Assured that the four runners — part of a group of about 20 that had run the course that morning — had indeed tapped the light pole in the middle of the parking lot, he smiled and handed over a sticker to a newcomer.

“Welcome to the Selden Hills Warriors,” he said, snapping a cellphone photo.

The sticker is about as close as one can get to a membership card in this group. “We don’t call it a club,” said LaFleur. “We don’t charge dues. We just show up and run.”

Hills are an important part of a distance runner’s training diet: They build leg strength, and along with longer runs for endurance and shorter fast runs to develop speed, hill training gets runners race-ready for such events as Saturday’s Great Cow Harbor 10k in Northport.

About 30 of the Selden Hills Warriors will be at that race — a visible presence in their red T-shirts — but while their runs here will no doubt help them navigate the notoriously undulating Cow Harbor course, running faster is not the only reason this group has grown from two runners to 1,276 Facebook followers — about 250 of who regularly run the course.

Nor is Cow Harbor the only local race where the group has a presence. On Sept. 23, the Selden Hills Warriors plan to field five eight-runner teams in the annual Ocean to Sound 50-Mile Relay, from Jones Beach to Oyster Bay. The biggest event of the year for the group is Rob’s Run, a 5k (3.1-mile) cross-country race in Syosset’s Stillwell Woods, on Nov. 25. In last year’s race, the Warriors fielded 188 runners — about a quarter of the total participants.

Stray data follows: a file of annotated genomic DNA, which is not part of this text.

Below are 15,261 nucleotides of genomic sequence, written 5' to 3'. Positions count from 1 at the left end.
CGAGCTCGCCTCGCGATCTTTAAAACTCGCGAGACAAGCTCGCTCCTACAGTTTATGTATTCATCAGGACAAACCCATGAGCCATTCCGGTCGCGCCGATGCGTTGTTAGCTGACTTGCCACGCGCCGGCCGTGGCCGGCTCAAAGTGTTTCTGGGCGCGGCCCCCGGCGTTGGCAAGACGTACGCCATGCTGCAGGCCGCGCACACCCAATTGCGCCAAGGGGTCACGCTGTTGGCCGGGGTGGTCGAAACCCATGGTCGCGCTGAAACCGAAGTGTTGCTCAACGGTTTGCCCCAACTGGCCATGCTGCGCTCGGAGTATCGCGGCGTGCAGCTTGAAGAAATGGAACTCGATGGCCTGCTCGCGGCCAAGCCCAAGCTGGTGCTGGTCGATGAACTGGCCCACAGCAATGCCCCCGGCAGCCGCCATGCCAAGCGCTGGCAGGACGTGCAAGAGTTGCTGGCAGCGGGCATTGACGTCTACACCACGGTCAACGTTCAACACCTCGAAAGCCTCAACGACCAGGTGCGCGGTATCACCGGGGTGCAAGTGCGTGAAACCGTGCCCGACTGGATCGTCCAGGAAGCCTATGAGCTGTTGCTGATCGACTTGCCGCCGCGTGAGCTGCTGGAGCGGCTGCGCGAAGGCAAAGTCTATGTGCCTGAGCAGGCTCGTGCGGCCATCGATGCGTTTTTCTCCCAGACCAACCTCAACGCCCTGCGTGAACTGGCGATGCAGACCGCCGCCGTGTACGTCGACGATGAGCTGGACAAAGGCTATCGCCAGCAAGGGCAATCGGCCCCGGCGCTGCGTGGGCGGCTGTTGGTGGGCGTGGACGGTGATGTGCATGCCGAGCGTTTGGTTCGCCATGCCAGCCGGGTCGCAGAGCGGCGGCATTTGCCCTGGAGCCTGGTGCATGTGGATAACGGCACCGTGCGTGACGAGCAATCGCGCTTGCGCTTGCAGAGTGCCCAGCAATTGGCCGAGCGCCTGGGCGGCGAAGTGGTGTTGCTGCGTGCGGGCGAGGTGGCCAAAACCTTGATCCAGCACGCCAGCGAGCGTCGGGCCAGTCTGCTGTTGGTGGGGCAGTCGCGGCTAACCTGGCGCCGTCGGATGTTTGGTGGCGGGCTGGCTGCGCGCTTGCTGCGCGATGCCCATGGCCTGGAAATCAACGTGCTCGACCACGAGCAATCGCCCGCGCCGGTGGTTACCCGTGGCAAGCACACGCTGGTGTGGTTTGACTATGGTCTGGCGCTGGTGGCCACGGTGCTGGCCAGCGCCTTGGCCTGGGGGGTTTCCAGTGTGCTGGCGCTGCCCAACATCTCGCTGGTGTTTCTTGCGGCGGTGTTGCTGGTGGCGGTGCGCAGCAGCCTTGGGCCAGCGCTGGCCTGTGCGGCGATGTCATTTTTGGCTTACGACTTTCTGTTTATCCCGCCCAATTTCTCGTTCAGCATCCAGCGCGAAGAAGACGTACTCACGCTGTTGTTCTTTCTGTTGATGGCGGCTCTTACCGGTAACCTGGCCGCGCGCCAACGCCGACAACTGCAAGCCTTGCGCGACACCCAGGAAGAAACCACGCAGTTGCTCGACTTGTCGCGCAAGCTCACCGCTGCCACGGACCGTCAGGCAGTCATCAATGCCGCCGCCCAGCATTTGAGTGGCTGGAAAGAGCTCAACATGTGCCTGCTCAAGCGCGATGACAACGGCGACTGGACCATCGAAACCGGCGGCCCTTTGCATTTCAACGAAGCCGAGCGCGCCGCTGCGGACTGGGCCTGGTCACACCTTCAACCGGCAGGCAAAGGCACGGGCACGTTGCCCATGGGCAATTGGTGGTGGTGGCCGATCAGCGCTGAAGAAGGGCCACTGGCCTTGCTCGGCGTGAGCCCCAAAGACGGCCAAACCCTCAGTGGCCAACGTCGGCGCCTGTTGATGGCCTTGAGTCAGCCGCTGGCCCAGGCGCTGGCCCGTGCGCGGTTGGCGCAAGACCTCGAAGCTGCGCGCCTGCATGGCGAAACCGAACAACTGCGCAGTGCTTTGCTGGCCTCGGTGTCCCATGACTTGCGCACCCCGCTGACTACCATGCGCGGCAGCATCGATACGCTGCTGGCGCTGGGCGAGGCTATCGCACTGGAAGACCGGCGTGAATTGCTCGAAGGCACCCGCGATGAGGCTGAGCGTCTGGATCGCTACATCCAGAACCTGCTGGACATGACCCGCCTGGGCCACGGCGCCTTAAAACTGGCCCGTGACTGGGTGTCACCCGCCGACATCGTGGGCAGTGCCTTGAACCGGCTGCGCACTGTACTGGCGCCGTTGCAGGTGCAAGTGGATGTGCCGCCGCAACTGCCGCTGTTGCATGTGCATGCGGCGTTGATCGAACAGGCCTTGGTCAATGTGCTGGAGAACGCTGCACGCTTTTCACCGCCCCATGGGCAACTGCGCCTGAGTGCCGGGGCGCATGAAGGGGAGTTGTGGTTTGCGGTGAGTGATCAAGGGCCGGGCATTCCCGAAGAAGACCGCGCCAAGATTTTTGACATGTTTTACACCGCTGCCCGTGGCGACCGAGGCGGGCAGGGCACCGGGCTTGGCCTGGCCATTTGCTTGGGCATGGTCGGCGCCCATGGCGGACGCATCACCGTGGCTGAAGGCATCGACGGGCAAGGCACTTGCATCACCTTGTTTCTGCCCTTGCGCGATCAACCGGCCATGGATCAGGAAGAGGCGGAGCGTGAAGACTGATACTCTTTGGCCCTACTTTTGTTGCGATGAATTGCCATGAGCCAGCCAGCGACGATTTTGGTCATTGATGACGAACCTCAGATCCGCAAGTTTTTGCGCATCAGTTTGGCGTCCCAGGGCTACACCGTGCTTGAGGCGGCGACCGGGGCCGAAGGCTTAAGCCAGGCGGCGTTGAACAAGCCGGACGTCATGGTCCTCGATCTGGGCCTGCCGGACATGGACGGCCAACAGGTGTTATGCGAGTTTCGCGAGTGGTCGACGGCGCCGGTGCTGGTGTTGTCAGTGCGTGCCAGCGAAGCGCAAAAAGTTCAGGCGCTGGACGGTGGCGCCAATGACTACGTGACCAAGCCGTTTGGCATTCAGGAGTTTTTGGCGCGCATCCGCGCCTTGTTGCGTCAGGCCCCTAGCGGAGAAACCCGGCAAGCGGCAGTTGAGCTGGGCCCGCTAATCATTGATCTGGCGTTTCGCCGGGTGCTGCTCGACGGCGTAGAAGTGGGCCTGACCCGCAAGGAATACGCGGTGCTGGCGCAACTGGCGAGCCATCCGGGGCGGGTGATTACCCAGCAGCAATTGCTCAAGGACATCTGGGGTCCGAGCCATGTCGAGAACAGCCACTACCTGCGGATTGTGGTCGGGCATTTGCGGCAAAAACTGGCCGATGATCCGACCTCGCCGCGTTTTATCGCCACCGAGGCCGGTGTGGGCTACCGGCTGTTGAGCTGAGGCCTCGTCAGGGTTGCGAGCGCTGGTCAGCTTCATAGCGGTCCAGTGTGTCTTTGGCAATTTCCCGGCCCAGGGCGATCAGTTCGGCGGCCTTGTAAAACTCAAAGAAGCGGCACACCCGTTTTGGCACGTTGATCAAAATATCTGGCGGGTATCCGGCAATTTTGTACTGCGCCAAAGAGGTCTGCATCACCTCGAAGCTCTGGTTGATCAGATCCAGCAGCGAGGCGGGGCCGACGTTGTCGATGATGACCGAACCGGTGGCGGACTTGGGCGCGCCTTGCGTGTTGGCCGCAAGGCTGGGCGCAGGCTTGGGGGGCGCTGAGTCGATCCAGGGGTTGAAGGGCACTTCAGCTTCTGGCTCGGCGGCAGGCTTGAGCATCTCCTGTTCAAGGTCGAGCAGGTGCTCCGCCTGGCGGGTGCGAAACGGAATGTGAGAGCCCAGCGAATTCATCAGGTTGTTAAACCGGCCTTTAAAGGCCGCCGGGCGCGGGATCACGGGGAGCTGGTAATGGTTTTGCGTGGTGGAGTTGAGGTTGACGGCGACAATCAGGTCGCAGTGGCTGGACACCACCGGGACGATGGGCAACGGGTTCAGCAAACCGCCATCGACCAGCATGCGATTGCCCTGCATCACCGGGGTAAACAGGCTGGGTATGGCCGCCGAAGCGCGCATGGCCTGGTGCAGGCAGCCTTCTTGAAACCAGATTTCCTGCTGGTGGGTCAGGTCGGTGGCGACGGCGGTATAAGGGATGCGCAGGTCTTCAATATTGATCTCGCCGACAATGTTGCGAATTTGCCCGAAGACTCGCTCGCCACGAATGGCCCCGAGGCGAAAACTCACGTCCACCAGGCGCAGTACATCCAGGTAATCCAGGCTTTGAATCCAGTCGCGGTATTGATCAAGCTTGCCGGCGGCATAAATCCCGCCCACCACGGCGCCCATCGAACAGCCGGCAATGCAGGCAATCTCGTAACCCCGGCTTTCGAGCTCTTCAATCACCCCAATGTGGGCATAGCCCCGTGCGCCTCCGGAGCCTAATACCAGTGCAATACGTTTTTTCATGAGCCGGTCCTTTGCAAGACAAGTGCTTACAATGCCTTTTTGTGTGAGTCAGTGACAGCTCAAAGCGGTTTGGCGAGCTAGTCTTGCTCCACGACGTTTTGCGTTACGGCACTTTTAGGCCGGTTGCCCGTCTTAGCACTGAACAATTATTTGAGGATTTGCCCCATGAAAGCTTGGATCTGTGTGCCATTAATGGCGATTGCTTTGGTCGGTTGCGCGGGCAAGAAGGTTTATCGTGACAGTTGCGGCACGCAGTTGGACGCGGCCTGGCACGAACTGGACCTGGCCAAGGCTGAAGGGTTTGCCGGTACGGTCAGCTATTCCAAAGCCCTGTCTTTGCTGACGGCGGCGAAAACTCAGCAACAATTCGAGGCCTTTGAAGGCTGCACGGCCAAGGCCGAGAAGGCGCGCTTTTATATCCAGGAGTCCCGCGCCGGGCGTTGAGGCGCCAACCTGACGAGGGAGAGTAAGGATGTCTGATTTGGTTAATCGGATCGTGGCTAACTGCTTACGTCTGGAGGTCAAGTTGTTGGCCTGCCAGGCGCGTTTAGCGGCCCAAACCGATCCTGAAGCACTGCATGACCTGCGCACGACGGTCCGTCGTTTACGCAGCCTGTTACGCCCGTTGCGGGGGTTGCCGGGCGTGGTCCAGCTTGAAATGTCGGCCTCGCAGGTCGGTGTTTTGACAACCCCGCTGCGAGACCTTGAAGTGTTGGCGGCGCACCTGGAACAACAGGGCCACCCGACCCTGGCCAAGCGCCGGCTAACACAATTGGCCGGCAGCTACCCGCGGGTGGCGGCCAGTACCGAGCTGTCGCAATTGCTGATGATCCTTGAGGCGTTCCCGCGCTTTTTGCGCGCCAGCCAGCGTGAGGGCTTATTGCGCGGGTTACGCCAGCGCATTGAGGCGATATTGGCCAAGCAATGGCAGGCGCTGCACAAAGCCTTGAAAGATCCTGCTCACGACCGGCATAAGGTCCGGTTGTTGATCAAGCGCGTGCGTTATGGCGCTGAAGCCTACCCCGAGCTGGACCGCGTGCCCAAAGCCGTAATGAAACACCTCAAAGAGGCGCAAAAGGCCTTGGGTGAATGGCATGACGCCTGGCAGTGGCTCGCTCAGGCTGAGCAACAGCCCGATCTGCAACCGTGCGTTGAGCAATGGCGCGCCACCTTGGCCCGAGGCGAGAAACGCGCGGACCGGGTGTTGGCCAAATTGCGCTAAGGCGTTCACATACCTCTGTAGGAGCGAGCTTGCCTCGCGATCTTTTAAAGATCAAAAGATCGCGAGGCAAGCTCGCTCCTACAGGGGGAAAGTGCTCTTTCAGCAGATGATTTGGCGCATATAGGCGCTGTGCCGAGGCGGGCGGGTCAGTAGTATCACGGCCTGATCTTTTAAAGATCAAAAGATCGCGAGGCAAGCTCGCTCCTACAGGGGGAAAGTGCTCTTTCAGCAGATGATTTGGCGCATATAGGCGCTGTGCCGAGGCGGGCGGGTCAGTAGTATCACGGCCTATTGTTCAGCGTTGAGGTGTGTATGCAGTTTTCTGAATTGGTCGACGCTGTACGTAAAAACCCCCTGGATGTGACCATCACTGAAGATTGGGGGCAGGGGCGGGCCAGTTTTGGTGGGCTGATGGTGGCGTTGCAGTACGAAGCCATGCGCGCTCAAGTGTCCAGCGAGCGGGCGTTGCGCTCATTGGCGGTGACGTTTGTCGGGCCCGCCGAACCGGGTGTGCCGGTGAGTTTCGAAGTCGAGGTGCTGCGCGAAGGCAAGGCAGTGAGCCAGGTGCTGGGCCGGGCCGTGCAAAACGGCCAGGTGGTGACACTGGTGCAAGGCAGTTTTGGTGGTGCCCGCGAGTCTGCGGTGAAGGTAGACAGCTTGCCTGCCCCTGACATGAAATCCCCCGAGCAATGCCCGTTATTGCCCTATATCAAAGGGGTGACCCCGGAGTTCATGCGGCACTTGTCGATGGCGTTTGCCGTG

“You see them at all the races,” said Brendan Barrett, co-owner of the Sayville Running Co., an apparel store that sponsors its own running group. “They don’t like the word ‘club,’ but a social club is kind of a good way to describe them.”

No matter what it’s called, the bond is strong among the Selden Hills Warriors.

“This has become a second family for me,” said Kristen Pagano, 35, of Mount Sinai. “The people here are good-hearted, positive, supportive, happy.”